The Iranian EQ-5D valuation study differs from the original UK measurement and valuation health (MVH) study, most notably with regard to the sample size and timespan or duration of health states. The UK study has a sample size of 3395 and the health states last for 10 years, whereas our study sample is 869 and lasts only one year. With regard to the number of valued health states, there is a marginal difference. Our study takes 13 scenarios into account compared with 15 scenarios in the UK study.

Health status decreases with age. Women have also reported a worse health status than men, which is supported by studies in other countries (30-32). The EQ-5D instrument distinguishes between the effects of education on health states. Higher education has a positive association with the HRQoL in the study sample. Among the sociodemographic characteristics, smoking status, hospitalization, and marital status did not make a significant contribution to the regression model to explain individuals’ health state.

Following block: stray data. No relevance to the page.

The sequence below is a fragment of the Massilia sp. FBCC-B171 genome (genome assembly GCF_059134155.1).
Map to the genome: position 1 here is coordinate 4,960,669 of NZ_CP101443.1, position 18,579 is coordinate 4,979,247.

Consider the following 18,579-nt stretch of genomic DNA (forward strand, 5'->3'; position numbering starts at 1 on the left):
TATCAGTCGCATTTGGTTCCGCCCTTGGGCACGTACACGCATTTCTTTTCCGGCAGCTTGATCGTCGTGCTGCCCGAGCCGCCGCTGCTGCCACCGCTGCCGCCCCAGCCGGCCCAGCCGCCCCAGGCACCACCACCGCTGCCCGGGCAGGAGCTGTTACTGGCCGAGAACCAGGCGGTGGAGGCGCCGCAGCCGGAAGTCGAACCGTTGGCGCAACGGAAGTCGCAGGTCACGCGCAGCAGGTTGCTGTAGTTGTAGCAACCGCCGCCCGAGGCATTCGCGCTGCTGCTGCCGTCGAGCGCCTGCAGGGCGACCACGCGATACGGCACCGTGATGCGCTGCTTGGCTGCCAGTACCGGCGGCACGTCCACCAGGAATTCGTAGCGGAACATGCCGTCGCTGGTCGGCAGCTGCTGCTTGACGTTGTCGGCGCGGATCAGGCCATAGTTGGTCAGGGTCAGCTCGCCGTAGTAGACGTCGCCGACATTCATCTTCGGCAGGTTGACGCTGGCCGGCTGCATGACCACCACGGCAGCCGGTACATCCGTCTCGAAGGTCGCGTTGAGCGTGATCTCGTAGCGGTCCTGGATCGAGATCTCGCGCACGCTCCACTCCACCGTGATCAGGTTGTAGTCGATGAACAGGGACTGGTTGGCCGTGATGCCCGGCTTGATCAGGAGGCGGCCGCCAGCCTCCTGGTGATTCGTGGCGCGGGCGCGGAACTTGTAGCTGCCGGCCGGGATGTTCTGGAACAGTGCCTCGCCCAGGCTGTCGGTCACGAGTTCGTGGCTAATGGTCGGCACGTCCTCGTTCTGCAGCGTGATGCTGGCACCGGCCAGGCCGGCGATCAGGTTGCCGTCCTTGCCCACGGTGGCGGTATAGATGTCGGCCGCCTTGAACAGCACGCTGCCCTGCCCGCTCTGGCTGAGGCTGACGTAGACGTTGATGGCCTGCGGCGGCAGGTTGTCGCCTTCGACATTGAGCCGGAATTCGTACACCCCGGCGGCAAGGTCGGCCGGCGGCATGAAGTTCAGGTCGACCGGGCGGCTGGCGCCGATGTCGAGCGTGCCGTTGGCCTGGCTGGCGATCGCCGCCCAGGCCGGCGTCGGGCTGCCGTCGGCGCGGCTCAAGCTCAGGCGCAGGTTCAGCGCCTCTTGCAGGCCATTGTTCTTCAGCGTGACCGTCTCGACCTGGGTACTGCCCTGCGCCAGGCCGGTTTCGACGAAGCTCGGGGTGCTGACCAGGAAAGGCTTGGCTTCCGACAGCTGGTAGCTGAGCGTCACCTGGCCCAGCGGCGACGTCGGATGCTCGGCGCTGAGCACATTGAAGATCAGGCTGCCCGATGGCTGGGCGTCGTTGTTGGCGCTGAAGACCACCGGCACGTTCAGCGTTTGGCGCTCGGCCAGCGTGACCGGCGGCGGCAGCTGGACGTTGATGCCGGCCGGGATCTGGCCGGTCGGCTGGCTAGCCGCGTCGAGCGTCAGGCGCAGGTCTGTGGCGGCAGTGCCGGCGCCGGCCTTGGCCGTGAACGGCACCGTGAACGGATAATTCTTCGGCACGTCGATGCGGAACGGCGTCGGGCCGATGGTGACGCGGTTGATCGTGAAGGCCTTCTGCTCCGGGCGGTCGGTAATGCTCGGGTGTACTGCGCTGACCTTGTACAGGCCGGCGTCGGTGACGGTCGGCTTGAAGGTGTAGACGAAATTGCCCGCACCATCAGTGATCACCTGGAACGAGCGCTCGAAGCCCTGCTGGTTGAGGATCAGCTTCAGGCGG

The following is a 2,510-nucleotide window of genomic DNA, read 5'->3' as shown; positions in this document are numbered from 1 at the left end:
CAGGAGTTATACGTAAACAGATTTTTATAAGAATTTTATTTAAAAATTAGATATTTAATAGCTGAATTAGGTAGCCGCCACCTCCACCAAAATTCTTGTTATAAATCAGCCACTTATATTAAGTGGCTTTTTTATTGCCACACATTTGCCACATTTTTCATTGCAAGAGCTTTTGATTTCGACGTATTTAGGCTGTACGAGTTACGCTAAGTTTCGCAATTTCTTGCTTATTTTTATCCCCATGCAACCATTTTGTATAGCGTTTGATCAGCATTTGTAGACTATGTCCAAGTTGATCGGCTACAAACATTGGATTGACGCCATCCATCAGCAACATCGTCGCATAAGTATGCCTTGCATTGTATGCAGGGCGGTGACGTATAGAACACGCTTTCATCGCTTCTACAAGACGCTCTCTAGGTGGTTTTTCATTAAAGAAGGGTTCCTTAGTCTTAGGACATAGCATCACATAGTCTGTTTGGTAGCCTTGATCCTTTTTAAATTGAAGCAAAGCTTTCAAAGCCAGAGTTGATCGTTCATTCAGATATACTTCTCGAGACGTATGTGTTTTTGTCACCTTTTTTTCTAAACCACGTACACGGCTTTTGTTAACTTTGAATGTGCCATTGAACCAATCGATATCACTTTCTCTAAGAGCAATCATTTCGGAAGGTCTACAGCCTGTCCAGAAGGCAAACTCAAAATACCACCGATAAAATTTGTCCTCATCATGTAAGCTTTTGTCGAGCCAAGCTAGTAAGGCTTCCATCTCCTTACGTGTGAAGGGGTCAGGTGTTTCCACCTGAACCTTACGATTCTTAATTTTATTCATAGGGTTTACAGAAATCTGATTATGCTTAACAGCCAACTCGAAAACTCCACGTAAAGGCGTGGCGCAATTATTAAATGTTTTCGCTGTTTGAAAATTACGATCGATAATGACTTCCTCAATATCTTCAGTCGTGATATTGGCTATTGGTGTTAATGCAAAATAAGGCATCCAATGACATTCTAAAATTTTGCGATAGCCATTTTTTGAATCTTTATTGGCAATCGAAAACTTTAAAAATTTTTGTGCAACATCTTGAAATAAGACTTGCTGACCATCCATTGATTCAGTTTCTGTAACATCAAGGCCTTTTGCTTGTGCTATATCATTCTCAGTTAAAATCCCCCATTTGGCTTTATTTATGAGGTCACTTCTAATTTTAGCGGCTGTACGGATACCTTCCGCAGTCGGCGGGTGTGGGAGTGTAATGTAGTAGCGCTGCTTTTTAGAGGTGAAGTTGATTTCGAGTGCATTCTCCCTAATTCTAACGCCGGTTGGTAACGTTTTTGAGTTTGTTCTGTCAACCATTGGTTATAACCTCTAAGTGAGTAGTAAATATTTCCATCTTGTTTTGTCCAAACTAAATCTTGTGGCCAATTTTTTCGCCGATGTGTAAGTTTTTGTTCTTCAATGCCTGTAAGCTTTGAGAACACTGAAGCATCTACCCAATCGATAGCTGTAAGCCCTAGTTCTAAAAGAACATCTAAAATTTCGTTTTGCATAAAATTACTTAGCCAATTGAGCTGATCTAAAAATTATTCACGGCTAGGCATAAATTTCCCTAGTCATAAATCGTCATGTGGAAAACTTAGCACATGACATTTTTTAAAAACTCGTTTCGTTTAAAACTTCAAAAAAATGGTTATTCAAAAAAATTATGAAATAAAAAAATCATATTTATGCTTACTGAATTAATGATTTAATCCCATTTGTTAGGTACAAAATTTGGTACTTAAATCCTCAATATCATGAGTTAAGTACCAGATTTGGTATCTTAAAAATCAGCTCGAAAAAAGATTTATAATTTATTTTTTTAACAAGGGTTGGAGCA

This study has several strengths and limitations. We are not able to judge the representativeness of the study sample for Iranian adults. The number of health states assigned to each interview might be insufficient to elicit entire preferences. Respondents valued a subset of 13 out of 43 health states. This process was time consuming and patients were reluctant to participate in a second interview. Hence, the sample size is remarkably larger than the sample sizes in studies conducted in France, the Netherlands, Italy etc.

A large number of the participants reported good health, i.e., no problems on any of the EQ-5D dimensions, which might be a valid representation of health status or might be caused by a ceiling effect. A ceiling effect may be caused by the insensitivity of instruments to the severity of health status (33) or culture differences (34), which are worthy of further exploration.

5.1. Conclusions

This study confirmed substantial differences between the Iranian population’s health-related preferences and other countries. These differences between populations warrant the use of locally derived tariffs for preference-based health measures. Researchers can apply the derived value sets to generate QALYs based on Iranian preferences.